Originally published in the Frederick News-Post
Voters around the state approved slot machines in 2008. Only one slots casino is open, in Perryville. The rest have been tied up by lawsuits and disqualified bids and, in the case of Rocky Gap, zero interest by casino developers at the Western Maryland resort. Voters in Anne Arundel County will vote Nov. 2 on a referendum question determining whether slots will come to Arundel Mills mall.
David Cordish, whose firm will develop the mall if voters approve the measure, is hitting the streets to promote his cause, knocking on doors and handing out campaign literature. That the 70-year-old billionaire would pound the pavement seeking votes speaks volumes about how much money is at stake -- for him.
Voters have been promised various sums, starting at $800 million per year. The official figure is now $600 million per year, half of which will allegedly pay to build schools. So far, state taxpayers only have a $50 million bill to show for them, as the state decided to buy and lease video lottery terminals.
Eventually those expensive machines will make money. And building the resorts means more construction jobs and ones for employees helping patrons to fill state tax coffers. But slots, or the full-blown casinos likely to follow them, will never save Maryland schools or close chronic state budget deficits in the same way the 2007 tax increases could not plug the deficit and will be followed by even more in coming years. The reason: The state cannot live within its means.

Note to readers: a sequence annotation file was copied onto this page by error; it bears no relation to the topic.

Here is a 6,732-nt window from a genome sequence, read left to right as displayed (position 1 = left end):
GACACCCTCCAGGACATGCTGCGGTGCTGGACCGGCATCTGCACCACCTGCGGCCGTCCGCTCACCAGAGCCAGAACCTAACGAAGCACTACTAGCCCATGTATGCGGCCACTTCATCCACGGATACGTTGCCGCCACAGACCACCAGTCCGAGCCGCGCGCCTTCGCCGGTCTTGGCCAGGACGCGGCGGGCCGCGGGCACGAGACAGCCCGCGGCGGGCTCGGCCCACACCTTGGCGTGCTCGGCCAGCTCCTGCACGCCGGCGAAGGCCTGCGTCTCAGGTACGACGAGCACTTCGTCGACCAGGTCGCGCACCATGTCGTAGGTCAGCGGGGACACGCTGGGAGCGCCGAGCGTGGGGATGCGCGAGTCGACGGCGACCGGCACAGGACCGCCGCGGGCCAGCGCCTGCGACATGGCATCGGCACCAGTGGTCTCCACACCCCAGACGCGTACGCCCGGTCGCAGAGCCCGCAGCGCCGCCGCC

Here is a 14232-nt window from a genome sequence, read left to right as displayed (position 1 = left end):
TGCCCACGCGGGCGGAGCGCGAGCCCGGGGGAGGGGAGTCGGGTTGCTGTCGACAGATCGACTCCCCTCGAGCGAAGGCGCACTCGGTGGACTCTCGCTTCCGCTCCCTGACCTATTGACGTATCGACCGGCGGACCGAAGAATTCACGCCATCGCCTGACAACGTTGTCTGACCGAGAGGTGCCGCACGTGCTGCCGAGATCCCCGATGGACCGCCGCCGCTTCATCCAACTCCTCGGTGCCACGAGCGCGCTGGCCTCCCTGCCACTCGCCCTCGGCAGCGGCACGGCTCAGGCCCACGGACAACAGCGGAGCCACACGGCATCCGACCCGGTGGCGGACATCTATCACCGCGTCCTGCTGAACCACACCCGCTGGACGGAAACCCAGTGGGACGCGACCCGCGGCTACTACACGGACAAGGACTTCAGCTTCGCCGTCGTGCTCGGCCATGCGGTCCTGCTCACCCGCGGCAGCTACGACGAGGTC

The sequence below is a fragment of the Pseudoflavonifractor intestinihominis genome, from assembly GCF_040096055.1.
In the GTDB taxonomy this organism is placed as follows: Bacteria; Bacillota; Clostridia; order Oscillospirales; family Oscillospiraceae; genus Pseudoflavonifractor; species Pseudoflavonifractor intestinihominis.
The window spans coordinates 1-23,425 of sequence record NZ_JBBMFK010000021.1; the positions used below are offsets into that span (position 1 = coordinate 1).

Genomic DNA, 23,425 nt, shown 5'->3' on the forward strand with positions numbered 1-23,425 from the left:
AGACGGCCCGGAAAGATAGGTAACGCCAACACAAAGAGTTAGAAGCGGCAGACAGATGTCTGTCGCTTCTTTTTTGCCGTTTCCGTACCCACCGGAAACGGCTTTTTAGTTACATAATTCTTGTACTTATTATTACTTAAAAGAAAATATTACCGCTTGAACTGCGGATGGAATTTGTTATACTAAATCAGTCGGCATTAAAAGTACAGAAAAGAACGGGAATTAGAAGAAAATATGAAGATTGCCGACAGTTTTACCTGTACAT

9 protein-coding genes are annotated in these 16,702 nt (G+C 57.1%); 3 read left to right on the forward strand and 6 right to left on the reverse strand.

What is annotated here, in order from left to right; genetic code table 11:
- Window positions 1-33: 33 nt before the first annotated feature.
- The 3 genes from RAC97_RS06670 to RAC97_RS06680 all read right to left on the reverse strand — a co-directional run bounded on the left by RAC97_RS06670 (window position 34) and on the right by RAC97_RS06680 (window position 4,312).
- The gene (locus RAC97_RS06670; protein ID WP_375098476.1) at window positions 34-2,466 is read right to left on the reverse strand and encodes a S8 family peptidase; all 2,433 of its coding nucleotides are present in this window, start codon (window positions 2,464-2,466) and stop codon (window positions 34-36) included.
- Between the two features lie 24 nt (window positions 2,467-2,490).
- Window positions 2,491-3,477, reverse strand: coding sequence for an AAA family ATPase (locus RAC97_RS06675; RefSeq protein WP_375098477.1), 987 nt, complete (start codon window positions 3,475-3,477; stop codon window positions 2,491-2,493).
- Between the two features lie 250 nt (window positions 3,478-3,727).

That's why it's hard to believe the optimistic financial picture Cordish paints in a letter to local business leaders about the referendum posted by Paul Foer of Annapolis Capital Punishment. "A vote FOR Question A will help ensure the creation of thousands of jobs for Anne Arundel County citizens, hundreds of million of dollars a year in revenues for the State Education Trust Fund, and at least thirty million a year in new revenue for the Anne Arundel County government to help balance its budget without raising taxes."
First, Maryland public officials may create trust funds dedicated to specific issues like roads or schools, but they frequently raid them to balance the budget. This year the state took hundreds of millions of dollars from highways to use on other projects, among other transfers, and issued debt in its place. So it's almost a given that money will be taken from an education trust fund for other purposes. Nationally, many gambling measures passed with campaigns promising to fund schools only to have the rules changed after the bills became law.
Second, if counties are required to contribute a greater share of teachers' retirement in coming years, Anne Arundel and other counties will have to find more than $30 million in new revenue each year to cover the annual bill, which keeps rising and is about $1 billion overall. The Maryland Senate last year passed a bill that would have started to shift teacher pension costs to the counties, but it was not approved by the House.
Maryland voters have already decided they want slots. Anne Arundel voters just have to decide where to locate them. Unfortunately, wherever they come online across the state, taxpayers can count on them only to fuel bigger spending and growing Maryland state government even larger.
Marta Mossburg is a senior fellow at the Maryland Public Policy Institute. She lives in Baltimore. E-mail her at firstname.lastname@example.org.